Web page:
In The Palace of Flowers by Victoria Princewill | Historical Fiction | 304 pages | Cassava Republic Press | Review by Aisha Yusuff
In the Palace of Flowers is British-born writer Victoria Princewill’s debut novel. The novel was inspired by the only known first-person account of an enslaved Abyssinian in Iran. Based on this premise, Princewill crafts a story that examines the less-scrutinized, less-documented Trans-Saharan slave trade. The story zeros in on Jamila Habashi, a concubine, and Abimelech, a eunuch, enslaved Abyssinians within the royal court of the nineteenth-century Qajar dynasty. While Jamila and Abimelech hold the interests of powerful men within the royal court, they are aware of the precarity of that favour. They are also aware of their inevitable insignificance against the backdrop of mischievous court politics, public dissent, and unwanted European interference.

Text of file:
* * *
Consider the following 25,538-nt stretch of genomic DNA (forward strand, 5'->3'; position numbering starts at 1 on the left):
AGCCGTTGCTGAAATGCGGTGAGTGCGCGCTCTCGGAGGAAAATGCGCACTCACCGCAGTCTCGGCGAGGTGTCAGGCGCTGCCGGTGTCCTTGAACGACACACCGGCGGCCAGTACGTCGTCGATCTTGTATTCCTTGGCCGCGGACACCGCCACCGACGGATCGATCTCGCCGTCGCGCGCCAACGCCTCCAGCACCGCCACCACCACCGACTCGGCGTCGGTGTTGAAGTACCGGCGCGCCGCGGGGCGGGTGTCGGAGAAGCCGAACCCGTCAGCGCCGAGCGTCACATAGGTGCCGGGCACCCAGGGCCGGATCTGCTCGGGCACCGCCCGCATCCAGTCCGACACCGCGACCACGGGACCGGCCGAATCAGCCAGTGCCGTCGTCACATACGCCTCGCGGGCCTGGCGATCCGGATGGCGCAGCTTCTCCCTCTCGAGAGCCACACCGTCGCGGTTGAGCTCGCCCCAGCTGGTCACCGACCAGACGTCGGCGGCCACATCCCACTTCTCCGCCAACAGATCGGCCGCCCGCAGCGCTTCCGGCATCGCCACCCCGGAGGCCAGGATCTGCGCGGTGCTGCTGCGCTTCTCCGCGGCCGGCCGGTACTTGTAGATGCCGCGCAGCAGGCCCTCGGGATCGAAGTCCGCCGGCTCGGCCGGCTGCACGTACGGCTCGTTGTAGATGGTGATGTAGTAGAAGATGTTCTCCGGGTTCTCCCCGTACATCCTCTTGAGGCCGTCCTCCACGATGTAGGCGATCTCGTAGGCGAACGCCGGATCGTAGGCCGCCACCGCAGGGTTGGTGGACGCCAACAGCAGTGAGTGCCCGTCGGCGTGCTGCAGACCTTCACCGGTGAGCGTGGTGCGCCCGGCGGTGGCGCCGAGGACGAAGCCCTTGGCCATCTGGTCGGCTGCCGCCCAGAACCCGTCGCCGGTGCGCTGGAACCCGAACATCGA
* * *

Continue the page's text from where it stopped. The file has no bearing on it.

Despite living through the reality of a slave’s lack of agency, Jamila and Abimelech try to navigate their ambitions to be remembered along with the political tensions, secrets, and other expected hurdles in spaces where people of different hierarchies gather. Through thought-provoking dialogue, friendships saddled with the ills of power structures, naïve decisions made and immediately regretted, In the Palace of Flowers carves a space in contemporary history for Africans enslaved through the trans-Saharan slave trade.
Remembrance Through Documentation
In the Palace of Flowers opens with Jamila’s sudden realization that every enslaved person in the Qajar royal court will ultimately be forgotten. Jamila’s youthful determination to be remembered along with this realization sets the pace, plot, and dialogue of the novel. Intriguingly, Princewill casts the very essence of remembrance in different lights in the story. To illustrate, often, when discussing the fact that the enslaved will be forgotten, Jamila ends up speaking about Aabir, an Abyssinian slave who died while serving the young Qajar Prince Nosrat. The readers do not encounter Aabir as an active character in the story. However, his presence is felt and is significant until the end. While Aabir was not given the befitting burials or honours that many Iran noblemen and women enjoy, he is remembered, albeit in the oral form, which is pertinent to many African cultures.